20-20 Hindsight

After his son is shot and killed by a Richmond, Calif. police officer, a father looking for answers becomes a police transparency advocate. When the files about his son's death are released, they show an accountability system that seems to hang on one question: did the officer fear for their life? And in a rare interview, we hear from the officer who pulled the trigger.

Conduct Unbecoming

One officer in Los Angeles used car inspections to hit on women. In the San Francisco Bay Area, another woman says an officer used police resources to harass and stalk her. The California Highway Patrol quietly fired both of them for sexual harassment, but never looked into whether their misconduct was criminal. The second episode of On Our Watch examines the system of accountability for officers who abuse their power for sex and exposes where that system falls short.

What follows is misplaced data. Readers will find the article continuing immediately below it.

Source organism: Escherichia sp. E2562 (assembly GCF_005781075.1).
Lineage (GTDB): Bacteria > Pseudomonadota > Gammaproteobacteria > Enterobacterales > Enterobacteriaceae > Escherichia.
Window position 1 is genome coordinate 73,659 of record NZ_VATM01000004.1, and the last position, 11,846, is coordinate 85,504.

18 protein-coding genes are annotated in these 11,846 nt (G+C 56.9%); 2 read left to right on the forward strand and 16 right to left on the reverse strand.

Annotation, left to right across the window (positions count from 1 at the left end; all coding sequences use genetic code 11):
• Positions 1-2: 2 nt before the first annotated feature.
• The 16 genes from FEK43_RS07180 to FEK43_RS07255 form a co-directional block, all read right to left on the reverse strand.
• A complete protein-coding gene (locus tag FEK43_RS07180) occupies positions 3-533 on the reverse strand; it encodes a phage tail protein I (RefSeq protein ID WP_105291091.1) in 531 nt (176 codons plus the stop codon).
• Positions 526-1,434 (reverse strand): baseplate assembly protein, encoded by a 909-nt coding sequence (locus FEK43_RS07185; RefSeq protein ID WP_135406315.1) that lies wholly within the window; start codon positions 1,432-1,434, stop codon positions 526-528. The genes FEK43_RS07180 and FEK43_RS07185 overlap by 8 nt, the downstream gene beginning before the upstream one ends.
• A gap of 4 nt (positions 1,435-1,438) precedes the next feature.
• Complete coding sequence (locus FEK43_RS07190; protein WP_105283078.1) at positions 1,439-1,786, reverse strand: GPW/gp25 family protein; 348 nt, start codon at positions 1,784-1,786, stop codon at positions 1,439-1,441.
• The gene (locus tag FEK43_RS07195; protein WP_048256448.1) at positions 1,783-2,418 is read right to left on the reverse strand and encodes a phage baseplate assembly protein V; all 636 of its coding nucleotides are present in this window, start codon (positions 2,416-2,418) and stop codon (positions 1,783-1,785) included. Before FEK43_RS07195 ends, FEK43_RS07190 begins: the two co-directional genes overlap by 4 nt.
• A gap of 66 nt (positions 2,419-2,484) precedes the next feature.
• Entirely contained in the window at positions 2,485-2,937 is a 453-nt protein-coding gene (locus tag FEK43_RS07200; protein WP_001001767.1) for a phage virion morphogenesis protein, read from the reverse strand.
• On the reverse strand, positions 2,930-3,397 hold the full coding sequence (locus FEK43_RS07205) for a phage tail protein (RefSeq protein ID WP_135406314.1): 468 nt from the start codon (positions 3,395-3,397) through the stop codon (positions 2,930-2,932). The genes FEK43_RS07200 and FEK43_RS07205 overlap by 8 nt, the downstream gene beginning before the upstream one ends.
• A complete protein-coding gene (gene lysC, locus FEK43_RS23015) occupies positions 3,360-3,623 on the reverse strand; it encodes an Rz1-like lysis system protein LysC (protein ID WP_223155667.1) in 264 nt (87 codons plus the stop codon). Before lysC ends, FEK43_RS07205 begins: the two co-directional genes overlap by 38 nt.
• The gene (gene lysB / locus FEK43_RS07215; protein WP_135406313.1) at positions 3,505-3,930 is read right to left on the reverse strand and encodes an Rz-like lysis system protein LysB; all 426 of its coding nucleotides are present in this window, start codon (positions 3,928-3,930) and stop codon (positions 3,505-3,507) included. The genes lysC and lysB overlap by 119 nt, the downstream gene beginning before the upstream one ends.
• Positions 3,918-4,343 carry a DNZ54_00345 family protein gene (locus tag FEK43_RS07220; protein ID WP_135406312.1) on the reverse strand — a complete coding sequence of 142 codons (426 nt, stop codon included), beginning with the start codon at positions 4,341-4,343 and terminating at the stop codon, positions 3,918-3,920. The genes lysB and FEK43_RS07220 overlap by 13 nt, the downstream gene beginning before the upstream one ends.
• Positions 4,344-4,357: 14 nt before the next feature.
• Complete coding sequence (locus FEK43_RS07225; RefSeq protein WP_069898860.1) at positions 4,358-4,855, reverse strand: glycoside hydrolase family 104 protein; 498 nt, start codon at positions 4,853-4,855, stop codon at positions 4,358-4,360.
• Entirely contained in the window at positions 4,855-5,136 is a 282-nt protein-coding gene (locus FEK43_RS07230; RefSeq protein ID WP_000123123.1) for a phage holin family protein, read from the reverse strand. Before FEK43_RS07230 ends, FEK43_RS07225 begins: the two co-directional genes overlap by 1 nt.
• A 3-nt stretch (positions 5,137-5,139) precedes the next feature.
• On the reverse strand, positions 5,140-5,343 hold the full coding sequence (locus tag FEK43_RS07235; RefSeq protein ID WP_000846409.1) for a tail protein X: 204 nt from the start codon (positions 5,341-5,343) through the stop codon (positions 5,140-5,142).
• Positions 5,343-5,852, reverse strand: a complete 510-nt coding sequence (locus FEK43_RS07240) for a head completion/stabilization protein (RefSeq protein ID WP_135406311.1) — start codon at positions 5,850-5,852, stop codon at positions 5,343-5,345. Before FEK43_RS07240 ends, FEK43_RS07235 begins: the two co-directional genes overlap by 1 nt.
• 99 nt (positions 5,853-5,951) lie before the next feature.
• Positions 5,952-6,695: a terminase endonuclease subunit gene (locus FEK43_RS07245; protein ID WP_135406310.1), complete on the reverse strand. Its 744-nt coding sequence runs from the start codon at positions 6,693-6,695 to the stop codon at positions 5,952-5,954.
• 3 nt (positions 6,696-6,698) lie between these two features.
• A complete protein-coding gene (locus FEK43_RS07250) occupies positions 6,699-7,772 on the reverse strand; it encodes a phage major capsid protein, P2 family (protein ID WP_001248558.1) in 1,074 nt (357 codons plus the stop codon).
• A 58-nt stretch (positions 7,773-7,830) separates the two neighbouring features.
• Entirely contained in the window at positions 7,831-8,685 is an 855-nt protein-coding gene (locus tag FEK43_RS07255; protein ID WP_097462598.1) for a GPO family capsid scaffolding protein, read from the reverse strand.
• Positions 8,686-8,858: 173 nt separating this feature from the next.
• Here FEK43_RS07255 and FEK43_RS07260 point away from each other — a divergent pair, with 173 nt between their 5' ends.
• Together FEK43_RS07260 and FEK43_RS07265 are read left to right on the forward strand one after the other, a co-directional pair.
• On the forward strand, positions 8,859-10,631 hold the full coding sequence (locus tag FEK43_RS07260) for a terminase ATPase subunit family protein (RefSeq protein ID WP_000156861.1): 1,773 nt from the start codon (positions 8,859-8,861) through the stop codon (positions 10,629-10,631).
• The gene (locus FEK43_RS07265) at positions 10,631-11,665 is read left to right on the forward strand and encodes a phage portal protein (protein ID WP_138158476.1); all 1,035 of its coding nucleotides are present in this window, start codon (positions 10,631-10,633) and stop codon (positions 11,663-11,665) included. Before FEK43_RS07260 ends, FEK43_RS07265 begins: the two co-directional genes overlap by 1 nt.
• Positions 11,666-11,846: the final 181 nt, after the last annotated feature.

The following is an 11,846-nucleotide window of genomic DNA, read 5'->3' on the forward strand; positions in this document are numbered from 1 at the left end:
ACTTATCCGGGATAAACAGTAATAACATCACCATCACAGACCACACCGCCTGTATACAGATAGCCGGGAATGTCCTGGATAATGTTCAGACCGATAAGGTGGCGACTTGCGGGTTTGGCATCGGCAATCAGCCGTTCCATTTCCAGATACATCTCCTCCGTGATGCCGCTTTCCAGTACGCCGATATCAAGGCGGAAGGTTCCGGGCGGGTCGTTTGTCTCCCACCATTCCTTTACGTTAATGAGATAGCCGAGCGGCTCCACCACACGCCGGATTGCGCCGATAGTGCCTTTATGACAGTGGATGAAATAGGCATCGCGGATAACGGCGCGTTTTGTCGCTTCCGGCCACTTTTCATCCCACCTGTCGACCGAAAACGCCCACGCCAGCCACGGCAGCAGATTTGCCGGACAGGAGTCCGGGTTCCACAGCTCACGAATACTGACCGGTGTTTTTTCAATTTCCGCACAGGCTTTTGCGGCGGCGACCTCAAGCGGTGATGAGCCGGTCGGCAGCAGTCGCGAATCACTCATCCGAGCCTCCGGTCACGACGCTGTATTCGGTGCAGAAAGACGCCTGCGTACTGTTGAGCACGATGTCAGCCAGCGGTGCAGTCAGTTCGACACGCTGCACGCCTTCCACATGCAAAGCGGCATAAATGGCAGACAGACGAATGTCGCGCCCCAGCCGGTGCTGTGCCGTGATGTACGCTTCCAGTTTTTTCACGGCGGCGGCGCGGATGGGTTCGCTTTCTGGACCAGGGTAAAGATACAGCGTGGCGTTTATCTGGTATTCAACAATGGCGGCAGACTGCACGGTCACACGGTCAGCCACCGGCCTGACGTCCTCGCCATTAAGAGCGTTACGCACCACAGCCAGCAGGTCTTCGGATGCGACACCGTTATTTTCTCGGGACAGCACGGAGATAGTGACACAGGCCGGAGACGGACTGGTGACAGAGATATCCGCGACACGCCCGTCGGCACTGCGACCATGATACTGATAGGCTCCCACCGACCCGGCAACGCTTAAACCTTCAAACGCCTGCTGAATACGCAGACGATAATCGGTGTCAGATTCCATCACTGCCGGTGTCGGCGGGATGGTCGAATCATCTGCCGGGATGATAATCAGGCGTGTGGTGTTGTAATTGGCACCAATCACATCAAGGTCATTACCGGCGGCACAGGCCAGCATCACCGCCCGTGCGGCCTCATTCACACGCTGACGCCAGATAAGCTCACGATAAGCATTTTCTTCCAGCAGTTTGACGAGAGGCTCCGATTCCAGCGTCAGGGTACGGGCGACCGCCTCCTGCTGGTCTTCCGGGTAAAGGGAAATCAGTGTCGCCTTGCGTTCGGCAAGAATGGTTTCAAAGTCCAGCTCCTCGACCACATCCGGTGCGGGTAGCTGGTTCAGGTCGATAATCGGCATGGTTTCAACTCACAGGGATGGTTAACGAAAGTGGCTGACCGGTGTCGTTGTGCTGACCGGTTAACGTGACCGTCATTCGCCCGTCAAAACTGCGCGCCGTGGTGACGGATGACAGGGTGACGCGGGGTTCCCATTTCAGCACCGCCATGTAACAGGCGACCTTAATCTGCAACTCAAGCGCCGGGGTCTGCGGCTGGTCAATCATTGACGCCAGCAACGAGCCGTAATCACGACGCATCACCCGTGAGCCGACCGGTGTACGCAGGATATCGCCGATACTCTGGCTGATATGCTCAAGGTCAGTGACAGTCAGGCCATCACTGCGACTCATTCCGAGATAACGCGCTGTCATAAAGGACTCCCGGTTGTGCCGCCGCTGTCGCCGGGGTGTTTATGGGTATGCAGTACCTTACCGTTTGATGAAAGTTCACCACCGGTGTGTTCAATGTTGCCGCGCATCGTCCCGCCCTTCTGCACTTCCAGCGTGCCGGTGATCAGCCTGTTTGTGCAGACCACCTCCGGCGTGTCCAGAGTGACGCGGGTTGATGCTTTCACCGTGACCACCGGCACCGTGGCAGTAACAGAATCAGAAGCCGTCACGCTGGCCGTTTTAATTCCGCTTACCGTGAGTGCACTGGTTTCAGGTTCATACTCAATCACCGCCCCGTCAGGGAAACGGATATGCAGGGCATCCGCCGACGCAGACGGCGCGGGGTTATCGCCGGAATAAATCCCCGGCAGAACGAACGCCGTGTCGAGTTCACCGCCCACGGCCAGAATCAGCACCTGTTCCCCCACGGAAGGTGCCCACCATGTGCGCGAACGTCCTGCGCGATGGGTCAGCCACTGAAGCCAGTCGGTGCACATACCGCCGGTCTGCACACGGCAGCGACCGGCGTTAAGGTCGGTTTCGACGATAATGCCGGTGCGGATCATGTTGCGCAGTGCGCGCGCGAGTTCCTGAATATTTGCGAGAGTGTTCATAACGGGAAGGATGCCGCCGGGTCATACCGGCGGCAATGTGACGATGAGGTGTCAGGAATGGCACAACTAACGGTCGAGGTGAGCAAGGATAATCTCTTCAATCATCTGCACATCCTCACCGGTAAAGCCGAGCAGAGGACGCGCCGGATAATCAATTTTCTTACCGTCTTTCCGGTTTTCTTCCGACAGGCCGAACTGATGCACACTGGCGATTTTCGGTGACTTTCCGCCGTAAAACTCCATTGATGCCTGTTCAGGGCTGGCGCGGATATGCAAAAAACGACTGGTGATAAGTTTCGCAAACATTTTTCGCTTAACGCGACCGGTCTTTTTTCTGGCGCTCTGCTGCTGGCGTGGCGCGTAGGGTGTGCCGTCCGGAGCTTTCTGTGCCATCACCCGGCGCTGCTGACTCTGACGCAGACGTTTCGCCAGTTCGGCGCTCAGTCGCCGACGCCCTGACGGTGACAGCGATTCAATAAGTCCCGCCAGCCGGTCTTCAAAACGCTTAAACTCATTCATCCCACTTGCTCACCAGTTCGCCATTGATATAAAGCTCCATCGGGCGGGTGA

In Good Faith

In the small Northern California town of Rio Vista, a woman named Katheryn Jenks calls 911 for help. But after the police arrive, she ends up injured and inside a jail cell, facing serious charges. That same day, California Governor Jerry Brown signs a new law, State Senate Bill 1421, that opens up long hidden records of police misconduct, including files that might change the outcome of Jenks' case.

Introducing On Our Watch from NPR and KQED

What happens to police officers who use excessive force, tamper with evidence or sexually harass someone? In California, internal affairs investigations were kept secret from the public — until a recent transparency law unsealed thousands of files. On Our Watch is a limited-run podcast from NPR and KQED that brings you into the rooms where officers are interrogated and witnesses are questioned to find out who the system of police accountability really serves, and who it protects. New episodes drop weekly, starting Thursday, May 20.